11/02/2016 to 14/04/2016-Home: The first half of my chemotherapy has been delivered via a temporary cannula sited at the start of each session on my right hand.
The chemotherapy drugs are so toxic that they have caused damage to the veins on this, my good arm leaving it painful, bruised and stiff.
The landscape of my forearm is altered; subtly redefined by the troughs channelled out by the Epirubicin AKA ‘Red Devil’ as it crawled beneath my skin.
At the end of my third chemotherapy my nurse talked with me about having a PICC line fitted; an alternative to the further collapse of my veins.
I have to say that neither option appealed much so discussion moved toward a third possibility-using my left arm. My surgery vulnerable arm. It would be a temporary measure giving my right arm a rest and a chance to recover.
I do my research, gather up the available information and consider carefully the balance of probability.
On the one hand (excuse the pun) any trauma to the arm where my lymph nodes have been removed will increase my risk of lymphoedema. On the other hand having only had two nodes removed, the risk of lymphoedema is still probably lower than the risk of permanent damage to the veins in my right arm.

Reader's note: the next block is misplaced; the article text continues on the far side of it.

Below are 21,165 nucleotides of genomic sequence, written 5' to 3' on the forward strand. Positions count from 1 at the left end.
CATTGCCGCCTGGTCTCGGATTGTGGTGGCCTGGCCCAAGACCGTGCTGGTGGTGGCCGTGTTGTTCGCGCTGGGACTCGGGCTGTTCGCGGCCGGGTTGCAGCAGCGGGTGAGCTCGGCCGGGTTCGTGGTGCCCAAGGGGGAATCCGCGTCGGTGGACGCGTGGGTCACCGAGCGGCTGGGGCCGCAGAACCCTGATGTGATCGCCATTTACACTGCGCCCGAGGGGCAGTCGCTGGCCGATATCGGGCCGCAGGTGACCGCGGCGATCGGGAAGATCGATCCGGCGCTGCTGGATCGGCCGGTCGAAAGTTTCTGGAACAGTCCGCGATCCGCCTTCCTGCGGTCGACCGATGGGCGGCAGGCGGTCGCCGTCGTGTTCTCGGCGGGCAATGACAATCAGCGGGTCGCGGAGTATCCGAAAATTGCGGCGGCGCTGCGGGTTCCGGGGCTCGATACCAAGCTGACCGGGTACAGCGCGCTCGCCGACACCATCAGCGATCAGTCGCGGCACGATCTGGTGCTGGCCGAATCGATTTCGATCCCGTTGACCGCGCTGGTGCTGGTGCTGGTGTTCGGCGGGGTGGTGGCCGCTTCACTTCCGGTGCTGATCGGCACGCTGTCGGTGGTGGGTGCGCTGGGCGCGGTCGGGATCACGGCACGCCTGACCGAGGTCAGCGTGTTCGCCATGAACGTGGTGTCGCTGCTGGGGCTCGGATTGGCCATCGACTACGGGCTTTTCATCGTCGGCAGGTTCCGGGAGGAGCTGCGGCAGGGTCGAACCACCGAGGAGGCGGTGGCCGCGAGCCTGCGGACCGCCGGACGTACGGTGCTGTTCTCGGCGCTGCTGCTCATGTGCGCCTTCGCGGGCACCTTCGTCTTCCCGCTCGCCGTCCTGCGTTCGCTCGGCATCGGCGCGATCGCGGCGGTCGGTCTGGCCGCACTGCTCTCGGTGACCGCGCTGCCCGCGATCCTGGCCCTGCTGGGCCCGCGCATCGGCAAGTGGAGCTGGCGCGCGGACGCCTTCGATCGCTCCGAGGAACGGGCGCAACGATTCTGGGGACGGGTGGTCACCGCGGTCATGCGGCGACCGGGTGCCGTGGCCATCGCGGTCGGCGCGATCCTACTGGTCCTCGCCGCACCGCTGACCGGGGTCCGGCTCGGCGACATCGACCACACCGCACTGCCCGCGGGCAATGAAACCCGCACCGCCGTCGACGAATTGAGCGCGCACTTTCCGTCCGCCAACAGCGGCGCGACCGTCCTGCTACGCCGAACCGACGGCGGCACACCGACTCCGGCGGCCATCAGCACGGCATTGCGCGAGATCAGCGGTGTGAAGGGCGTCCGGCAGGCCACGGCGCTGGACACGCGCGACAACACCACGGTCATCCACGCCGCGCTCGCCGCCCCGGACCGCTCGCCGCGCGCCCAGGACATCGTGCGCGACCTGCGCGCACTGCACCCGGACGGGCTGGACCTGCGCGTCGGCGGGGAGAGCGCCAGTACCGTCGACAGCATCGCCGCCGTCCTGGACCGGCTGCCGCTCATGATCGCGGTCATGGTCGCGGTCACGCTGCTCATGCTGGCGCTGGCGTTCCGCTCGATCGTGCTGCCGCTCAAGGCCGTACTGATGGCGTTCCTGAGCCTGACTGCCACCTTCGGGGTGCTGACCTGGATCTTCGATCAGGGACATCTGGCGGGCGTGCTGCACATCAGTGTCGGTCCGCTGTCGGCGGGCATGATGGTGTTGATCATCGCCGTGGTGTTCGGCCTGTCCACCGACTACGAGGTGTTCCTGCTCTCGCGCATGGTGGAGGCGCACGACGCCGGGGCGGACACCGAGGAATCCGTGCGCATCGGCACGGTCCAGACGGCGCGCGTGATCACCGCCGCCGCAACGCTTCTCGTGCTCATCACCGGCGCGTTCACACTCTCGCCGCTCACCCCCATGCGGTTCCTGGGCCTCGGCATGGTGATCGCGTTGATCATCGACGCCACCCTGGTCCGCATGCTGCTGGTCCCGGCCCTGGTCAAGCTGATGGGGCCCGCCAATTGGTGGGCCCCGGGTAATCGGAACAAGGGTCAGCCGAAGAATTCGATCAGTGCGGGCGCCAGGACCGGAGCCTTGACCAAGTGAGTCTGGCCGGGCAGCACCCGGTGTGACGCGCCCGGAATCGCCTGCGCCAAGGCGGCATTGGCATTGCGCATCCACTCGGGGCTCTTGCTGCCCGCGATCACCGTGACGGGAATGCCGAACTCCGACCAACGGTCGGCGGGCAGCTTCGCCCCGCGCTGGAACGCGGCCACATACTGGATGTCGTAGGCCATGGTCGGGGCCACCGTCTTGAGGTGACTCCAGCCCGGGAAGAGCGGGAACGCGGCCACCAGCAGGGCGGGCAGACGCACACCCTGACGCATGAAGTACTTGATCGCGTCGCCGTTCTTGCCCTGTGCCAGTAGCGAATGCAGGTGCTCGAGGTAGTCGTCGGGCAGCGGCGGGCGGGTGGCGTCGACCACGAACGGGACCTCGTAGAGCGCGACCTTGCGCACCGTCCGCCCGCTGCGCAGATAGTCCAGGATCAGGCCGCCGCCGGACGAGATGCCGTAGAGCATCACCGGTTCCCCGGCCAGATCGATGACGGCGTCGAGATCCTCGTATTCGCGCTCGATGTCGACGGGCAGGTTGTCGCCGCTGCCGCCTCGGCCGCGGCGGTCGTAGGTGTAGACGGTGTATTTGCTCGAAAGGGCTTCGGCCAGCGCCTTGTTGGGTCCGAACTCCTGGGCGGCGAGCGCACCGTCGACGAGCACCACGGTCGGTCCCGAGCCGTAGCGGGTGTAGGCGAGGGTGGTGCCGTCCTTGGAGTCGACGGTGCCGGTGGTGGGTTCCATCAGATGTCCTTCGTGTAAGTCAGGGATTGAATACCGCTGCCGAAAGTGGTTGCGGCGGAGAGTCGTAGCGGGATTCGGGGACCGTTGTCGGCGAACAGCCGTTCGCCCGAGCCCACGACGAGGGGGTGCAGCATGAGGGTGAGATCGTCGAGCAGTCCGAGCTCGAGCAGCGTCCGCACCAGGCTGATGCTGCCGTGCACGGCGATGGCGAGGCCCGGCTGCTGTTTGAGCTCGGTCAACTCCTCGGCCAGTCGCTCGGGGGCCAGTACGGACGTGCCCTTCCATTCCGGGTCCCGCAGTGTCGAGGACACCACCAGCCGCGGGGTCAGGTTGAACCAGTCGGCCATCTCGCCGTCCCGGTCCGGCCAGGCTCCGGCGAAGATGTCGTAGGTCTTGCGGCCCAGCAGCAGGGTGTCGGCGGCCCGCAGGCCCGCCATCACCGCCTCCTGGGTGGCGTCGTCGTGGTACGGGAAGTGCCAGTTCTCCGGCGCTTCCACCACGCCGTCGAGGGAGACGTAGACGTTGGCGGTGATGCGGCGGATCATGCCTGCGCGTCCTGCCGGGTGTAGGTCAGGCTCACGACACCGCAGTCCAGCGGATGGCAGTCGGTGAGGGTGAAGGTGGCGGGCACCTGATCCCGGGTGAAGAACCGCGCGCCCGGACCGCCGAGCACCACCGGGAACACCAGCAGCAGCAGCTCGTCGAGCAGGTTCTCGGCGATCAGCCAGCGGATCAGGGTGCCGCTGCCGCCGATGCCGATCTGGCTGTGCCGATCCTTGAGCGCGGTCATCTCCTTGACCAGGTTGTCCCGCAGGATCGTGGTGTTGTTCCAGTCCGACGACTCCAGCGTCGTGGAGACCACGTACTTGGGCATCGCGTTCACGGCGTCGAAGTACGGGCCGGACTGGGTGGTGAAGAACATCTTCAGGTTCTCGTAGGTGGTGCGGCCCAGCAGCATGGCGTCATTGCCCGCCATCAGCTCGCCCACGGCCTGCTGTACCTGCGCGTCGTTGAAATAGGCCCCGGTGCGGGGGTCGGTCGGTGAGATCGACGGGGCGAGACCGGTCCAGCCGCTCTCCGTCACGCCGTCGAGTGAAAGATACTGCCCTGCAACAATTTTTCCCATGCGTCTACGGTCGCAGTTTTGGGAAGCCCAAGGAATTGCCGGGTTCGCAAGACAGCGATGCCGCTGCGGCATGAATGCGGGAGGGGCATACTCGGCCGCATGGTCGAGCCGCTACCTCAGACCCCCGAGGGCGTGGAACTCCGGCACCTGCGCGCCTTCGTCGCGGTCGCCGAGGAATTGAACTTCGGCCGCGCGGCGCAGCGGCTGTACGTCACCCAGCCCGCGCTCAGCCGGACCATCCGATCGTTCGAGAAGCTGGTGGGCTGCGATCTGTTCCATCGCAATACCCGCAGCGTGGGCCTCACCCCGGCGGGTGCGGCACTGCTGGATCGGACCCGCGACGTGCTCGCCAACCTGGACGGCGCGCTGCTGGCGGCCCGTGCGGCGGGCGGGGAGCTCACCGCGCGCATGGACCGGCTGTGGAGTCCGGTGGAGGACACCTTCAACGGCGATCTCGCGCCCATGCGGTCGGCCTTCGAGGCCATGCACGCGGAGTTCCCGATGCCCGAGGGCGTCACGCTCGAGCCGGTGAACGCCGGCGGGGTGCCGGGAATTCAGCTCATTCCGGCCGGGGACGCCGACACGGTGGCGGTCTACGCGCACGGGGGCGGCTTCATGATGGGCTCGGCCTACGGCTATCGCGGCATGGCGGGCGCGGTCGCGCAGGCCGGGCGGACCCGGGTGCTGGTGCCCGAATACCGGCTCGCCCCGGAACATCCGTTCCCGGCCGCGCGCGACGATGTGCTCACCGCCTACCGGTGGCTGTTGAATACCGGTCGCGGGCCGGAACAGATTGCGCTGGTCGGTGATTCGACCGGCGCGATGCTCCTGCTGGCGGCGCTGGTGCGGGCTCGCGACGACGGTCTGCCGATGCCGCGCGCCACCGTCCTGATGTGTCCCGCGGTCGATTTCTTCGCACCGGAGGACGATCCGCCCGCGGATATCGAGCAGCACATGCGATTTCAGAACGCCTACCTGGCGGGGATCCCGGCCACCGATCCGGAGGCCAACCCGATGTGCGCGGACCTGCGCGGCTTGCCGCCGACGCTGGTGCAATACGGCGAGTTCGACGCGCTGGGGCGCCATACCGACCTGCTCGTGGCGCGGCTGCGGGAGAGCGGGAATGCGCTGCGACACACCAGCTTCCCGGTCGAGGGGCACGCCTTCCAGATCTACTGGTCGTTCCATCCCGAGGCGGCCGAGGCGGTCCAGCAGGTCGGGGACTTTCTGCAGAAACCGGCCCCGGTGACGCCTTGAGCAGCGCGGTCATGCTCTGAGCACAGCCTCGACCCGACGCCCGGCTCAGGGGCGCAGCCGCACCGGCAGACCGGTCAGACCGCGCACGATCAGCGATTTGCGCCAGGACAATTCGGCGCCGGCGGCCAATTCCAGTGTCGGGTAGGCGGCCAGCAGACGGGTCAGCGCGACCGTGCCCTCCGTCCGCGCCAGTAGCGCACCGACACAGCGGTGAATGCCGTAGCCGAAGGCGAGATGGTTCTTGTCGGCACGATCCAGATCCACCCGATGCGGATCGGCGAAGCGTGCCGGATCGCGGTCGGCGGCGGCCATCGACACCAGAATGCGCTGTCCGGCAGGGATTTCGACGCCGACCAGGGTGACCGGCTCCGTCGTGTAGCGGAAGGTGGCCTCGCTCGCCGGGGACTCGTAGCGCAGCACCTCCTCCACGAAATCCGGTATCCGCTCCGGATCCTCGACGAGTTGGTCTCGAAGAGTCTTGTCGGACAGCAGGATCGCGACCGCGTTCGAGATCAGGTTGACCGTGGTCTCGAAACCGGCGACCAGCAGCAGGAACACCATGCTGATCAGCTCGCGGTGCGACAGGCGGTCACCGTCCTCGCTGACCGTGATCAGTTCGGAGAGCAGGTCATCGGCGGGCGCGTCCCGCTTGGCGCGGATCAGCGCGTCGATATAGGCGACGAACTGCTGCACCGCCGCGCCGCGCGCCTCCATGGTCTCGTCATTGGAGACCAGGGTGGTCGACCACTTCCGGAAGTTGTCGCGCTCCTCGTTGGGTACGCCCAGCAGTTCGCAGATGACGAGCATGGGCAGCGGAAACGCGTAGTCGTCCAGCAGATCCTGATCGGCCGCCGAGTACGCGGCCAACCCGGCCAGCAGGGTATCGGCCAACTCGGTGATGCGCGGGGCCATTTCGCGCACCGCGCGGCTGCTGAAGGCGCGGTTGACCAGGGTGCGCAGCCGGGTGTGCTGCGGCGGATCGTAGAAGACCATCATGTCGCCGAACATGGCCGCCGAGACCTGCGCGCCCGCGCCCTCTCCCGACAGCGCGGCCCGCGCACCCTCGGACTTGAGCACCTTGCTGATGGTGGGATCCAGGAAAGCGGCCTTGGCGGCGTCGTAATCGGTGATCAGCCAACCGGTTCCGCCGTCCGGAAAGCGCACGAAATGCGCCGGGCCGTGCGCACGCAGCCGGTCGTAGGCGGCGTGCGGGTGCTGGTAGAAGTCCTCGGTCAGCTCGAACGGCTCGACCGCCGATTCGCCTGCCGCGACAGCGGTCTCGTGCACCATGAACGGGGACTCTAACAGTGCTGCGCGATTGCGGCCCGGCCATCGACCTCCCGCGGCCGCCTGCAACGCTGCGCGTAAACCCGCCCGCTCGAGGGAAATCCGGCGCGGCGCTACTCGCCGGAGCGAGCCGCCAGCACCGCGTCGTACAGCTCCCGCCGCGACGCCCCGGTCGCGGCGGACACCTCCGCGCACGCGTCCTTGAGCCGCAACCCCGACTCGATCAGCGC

And so I choose between a rock and a hard place. My fourth and it transpires subsequent doses of chemotherapy are delivered through the veins in my surgery vulnerable arm in order to protect the veins in my chemo damaged arm.
Alongside a switch in arm, my final three chemo treatments also see a switch in drugs.
Docetaxel, Taxotere as it is more commonly known requires doubling up and pre loading of the steroids I take, an attempt to head off potential allergic reactions, common to this particular drug.
Steroids are a weird entity.
My brain is on overdrive, wide awake and buzzing whilst my body remains tired, slow and running on empty.
The ‘healthy’ facial glow that accompanies this buzz comforts and deceives those around me as does the manic behaviour I am unable to control.